A little inspiration is a beautiful thing. With many fellow bloggers filling my Reader with glorious day and night skyscapes over the past couple of weeks, this celestial chap sprung into the mind. I’ve been trying to draw him all week, and I think this is the best of the bunch. (Note the newly-constructed, extra-textured brush which was, hmm, interesting!)
Sir Patrick Moore hosted the BBC’s captivating astronomy feature The Sky at Night from 1957 right up to his death in December 2012 – fifty-five years, a record stint for any television presenter – and only missed a single edition in that time. Though merely an amateur astronomer, his professorial, eccentric but far from buffoonish delivery made his learnedness clear and communication the envy of those more seasoned than he; a highly complex subject was made accessible and intriguing thanks to him. He penned countless books on the subject.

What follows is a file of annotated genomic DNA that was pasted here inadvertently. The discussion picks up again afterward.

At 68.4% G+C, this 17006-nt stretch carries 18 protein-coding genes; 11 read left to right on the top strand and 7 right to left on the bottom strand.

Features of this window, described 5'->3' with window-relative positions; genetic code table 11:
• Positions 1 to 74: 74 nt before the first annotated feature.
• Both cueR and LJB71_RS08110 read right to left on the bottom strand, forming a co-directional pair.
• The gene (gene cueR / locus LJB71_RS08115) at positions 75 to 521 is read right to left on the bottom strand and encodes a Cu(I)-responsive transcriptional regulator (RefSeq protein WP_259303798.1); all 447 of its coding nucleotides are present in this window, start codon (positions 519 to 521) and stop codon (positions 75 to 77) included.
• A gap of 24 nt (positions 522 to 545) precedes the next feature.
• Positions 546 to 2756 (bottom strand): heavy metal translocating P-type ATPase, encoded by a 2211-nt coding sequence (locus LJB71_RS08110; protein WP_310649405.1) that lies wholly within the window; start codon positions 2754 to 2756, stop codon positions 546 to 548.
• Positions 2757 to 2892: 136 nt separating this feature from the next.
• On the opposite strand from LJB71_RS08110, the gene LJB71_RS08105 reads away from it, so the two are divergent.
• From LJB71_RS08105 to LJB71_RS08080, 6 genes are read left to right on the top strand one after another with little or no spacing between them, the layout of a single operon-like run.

He was also really rather good a xylophonist.
For me, however – and doubtless a generation of others – Sir Patrick will be just as fondly remembered as the titular character in Channel 4’s rebel hit GamesMaster, which ran from 1992 to 1998. A supreme and deliciously left-field coup for a cheap kids gaming show, Moore’s orderly, watchful grace proved a neat foil to the cocky teenage gamers and the equally cocky innuendos that were the penchant of host Dominik Diamond – their collective sharpness was a combination no copycat show could match or get away with, and unquestionably the key to its success.
Appearing in CGI inserts, awkwardly keyed into distorted, primitive renders, those in search of tips and cheats would amble before the piercing presence in the Consoletation Zone – see what they did there? – and ask The Gamesmaster for help. Though later admitting he hadn’t the foggiest idea what he was talking about, he remains curiously believable as the 8/16-bit oracle, such that it’s now impossible to imagine anybody else pulling it off with as much gusto. An inspired choice.